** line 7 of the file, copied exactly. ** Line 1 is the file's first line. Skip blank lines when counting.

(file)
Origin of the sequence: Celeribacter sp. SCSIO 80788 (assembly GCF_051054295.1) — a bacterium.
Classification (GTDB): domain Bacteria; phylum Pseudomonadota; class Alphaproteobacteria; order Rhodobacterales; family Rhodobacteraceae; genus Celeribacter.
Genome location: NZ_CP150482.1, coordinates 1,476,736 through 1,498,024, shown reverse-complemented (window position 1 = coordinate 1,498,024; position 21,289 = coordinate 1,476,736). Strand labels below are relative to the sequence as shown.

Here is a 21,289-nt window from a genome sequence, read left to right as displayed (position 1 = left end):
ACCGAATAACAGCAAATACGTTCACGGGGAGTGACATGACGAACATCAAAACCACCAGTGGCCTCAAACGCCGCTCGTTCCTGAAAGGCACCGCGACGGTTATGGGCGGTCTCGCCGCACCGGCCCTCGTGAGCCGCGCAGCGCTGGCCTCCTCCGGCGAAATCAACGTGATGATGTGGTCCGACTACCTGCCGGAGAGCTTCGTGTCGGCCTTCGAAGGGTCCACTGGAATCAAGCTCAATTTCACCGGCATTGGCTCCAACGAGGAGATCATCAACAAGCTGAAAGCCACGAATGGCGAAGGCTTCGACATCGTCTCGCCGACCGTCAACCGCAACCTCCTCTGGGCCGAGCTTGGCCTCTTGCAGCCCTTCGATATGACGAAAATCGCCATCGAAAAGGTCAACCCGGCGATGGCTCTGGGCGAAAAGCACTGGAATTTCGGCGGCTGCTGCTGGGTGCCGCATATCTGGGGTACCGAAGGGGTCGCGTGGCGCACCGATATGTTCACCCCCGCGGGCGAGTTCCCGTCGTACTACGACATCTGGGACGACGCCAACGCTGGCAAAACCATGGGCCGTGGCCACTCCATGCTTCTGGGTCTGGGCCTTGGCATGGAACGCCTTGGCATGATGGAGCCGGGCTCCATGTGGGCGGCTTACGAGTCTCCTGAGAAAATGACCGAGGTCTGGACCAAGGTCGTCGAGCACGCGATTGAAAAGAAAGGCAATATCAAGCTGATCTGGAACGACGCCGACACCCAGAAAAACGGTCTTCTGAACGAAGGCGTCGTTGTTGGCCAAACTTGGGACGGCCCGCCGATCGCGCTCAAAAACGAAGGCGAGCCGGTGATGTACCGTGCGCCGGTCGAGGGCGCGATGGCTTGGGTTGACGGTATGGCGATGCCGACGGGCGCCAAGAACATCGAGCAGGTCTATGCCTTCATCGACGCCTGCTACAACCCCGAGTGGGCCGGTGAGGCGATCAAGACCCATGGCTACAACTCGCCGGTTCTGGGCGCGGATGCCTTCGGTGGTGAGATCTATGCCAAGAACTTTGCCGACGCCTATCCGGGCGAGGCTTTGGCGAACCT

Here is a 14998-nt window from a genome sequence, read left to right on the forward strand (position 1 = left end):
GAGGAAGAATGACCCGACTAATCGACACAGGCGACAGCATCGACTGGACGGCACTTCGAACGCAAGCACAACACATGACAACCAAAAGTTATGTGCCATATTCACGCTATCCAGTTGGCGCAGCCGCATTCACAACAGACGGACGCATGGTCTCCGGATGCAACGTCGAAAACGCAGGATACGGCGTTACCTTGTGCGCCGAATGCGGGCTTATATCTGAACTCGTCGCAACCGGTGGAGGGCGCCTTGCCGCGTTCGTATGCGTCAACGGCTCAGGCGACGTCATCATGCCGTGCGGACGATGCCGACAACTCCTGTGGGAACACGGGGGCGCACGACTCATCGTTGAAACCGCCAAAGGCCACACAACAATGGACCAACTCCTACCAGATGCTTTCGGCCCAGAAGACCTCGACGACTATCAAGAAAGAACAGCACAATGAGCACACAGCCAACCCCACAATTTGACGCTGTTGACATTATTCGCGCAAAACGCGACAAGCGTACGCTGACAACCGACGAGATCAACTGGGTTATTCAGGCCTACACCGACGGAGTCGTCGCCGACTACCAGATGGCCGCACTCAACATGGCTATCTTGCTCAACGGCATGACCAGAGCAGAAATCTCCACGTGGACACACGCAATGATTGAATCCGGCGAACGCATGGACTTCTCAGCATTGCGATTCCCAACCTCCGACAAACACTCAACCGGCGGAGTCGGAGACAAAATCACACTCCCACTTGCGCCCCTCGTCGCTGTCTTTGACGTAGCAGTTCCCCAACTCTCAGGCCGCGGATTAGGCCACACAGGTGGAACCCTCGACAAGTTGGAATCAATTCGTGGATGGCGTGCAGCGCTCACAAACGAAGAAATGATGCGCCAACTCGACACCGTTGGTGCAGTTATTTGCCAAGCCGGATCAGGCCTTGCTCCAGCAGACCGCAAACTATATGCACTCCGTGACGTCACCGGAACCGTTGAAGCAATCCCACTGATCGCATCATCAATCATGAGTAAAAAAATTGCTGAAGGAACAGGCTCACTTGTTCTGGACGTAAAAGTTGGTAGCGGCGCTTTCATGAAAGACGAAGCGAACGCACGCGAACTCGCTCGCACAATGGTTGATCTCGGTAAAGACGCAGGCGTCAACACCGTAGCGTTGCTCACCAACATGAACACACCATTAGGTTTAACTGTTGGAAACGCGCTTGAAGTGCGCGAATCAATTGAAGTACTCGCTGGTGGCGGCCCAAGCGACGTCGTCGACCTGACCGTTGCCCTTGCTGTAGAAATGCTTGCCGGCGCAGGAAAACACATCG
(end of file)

GAGGAAGAATGACCCGACTAATCGACACAGGCGACAGCATCGACTGGACGGCACTTCGAACGCAAGCACAACACATGACAACCAAAAGTTATGTGCCATATTCACGCTATCCAGTTGGCGCAGCCGCATTCACAACAGACGGACGCATGGTCTCCGGATGCAACGTCGAAAACGCAGGATACGGCGTTACCTTGTGCGCCGAATGCGGGCTTATATCTGAACTCGTCGCAACCGGTGGAGGGCGCCTTGCCGCGTTCGTATGCGTCAACGGCTCAGGCGACGTCATCATGCCGTGCGGACGATGCCGACAACTCCTGTGGGAACACGGGGGCGCACGACTCATCGTTGAAACCGCCAAAGGCCACACAACAATGGACCAACTCCTACCAGATGCTTTCGGCCCAGAAGACCTCGACGACTATCAAGAAAGAACAGCACAATGAGCACACAGCCAACCCCACAATTTGACGCTGTTGACATTATTCGCGCAAAACGCGACAAGCGTACGCTGACAACCGACGAGATCAACTGGGTTATTCAGGCCTACACCGACGGAGTCGTCGCCGACTACCAGATGGCCGCACTCAACATGGCTATCTTGCTCAACGGCATGACCAGAGCAGAAATCTCCACGTGGACACACGCAATGATTGAATCCGGCGAACGCATGGACTTCTCAGCATTGCGATTCCCAACCTCCGACAAACACTCAACCGGCGGAGTCGGAGACAAAATCACACTCCCACTTGCGCCCCTCGTCGCTGTCTTTGACGTAGCAGTTCCCCAACTCTCAGGCCGCGGATTAGGCCACACAGGTGGAACCCTCGACAAGTTGGAATCAATTCGTGGATGGCGTGCAGCGCTCACAAACGAAGAAATGATGCGCCAACTCGACACCGTTGGTGCAGTTATTTGCCAAGCCGGATCAGGCCTTGCTCCAGCAGACCGCAAACTATATGCACTCCGTGACGTCACCGGAACCGTTGAAGCAATCCCACTGATCGCATCATCAATCATGAGTAAAAAAATTGCTGAAGGAACAGGCTCACTTGTTCTGGACGTAAAAGTTGGTAGCGGCGCTTTCATGAAAGACGAAGCGAACGCACGCGAACTCGCTCGCACAATGGTTGATCTCGGTAAAGACGCAGGCGTCAACACCGTAGCGTTGCTCACCAACATGAACACACCATTAGGTTTAACTGTTGGAAACGCGCTTGAAGTGCGCGAATCAATTGAAGTACTCGCTGGTGGCGGCCCAAGCGACGTCGTCGACCTGACCGTTGCCCTTGCTGTAGAAATGCTTGCCGGCGCAGGAAAACACATCG